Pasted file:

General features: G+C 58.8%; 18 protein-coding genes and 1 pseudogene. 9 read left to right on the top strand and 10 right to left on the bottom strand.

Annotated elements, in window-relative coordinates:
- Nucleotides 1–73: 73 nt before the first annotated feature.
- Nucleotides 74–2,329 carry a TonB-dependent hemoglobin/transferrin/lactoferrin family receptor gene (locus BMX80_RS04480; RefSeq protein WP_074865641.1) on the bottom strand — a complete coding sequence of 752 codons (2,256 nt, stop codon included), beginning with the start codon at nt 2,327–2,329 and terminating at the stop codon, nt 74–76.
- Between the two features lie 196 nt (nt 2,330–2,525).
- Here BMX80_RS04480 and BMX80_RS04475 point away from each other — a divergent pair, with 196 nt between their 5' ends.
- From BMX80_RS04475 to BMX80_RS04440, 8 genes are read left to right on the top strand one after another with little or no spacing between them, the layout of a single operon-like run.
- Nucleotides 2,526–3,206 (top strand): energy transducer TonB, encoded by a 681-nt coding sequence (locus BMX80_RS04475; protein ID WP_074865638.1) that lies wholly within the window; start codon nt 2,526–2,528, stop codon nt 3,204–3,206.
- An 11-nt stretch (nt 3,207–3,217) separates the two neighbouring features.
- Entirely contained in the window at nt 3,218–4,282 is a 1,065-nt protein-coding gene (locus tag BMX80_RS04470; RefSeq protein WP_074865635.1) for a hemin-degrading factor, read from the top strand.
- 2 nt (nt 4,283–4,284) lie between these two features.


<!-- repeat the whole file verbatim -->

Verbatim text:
General features: G+C 58.8%; 18 protein-coding genes and 1 pseudogene. 9 read left to right on the top strand and 10 right to left on the bottom strand.

Annotated elements, in window-relative coordinates:
- Nucleotides 1–73: 73 nt before the first annotated feature.
- Nucleotides 74–2,329 carry a TonB-dependent hemoglobin/transferrin/lactoferrin family receptor gene (locus BMX80_RS04480; RefSeq protein WP_074865641.1) on the bottom strand — a complete coding sequence of 752 codons (2,256 nt, stop codon included), beginning with the start codon at nt 2,327–2,329 and terminating at the stop codon, nt 74–76.
- Between the two features lie 196 nt (nt 2,330–2,525).
- Here BMX80_RS04480 and BMX80_RS04475 point away from each other — a divergent pair, with 196 nt between their 5' ends.
- From BMX80_RS04475 to BMX80_RS04440, 8 genes are read left to right on the top strand one after another with little or no spacing between them, the layout of a single operon-like run.
- Nucleotides 2,526–3,206 (top strand): energy transducer TonB, encoded by a 681-nt coding sequence (locus BMX80_RS04475; protein ID WP_074865638.1) that lies wholly within the window; start codon nt 2,526–2,528, stop codon nt 3,204–3,206.
- An 11-nt stretch (nt 3,207–3,217) separates the two neighbouring features.
- Entirely contained in the window at nt 3,218–4,282 is a 1,065-nt protein-coding gene (locus tag BMX80_RS04470; RefSeq protein WP_074865635.1) for a hemin-degrading factor, read from the top strand.
- 2 nt (nt 4,283–4,284) lie between these two features.